I thought the welcome, organisation, and kind but fuss-free approach of the coaches and everybody else was simply excellent, the best thing of its kind I have ever experienced.
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Blind and visually impaired tennis was founded in Japan in 1984 and is played on a smaller tennis court using smaller rackets and an audible ball. Players who are totally blind are allowed three bounces while partially sighted players are allowed two bounces.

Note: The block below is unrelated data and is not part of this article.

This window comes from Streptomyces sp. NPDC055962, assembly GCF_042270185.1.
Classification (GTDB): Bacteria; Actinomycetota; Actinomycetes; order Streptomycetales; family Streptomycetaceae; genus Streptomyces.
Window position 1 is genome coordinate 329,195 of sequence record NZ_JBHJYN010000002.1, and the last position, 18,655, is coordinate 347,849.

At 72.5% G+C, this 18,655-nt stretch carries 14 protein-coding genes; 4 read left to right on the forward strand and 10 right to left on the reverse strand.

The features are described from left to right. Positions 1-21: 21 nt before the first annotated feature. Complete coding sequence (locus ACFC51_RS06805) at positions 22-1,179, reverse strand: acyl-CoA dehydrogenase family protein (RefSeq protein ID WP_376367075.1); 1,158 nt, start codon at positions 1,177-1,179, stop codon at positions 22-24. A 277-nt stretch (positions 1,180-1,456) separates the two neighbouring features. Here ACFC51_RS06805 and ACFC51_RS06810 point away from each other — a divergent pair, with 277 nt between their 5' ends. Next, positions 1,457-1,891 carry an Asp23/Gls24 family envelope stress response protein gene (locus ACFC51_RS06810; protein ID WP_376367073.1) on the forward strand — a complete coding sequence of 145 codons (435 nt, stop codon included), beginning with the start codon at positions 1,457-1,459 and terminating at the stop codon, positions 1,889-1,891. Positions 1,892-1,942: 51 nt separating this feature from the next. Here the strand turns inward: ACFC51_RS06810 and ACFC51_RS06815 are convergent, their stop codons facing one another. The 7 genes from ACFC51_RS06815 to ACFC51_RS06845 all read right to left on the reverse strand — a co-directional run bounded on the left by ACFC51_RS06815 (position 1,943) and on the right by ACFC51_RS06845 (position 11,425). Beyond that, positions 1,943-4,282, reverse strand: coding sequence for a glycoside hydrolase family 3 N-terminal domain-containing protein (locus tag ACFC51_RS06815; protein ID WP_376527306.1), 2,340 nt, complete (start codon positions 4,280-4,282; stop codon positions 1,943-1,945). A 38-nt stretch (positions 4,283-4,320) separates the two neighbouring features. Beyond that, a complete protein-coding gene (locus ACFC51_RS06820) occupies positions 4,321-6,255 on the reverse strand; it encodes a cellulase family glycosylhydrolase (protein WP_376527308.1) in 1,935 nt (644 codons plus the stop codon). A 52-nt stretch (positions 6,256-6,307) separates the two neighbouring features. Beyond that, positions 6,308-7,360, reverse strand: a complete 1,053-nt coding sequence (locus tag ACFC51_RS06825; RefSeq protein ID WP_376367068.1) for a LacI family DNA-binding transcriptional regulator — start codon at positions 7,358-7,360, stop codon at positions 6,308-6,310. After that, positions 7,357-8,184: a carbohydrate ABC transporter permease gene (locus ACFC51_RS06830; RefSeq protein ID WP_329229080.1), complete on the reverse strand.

Deaf tennis has a long history in British tennis and playing the sport requires no adaption bar communication. Many players compete at hearing tournaments and can represent their country at the Deaflympics and Dresse & Maere Cup every four years.
Our sessions don't just provide fun and physical exercise but are also an excellent opportunity for socialising in a relaxed and stimulating environment. Recently, we gave our visually impaired members the chance to experience glider flight; a resounding success reported by the Bucks Herald - click here to read more and see a video of the experience, which also introduces visually impaired tennis.
We are proud to work with Bucks Vision and the Metropolitan Sports & Social Club for the Visually Impaired.
Coach Alex Barnes and player Peter Bosher discuss
visually impaired tennis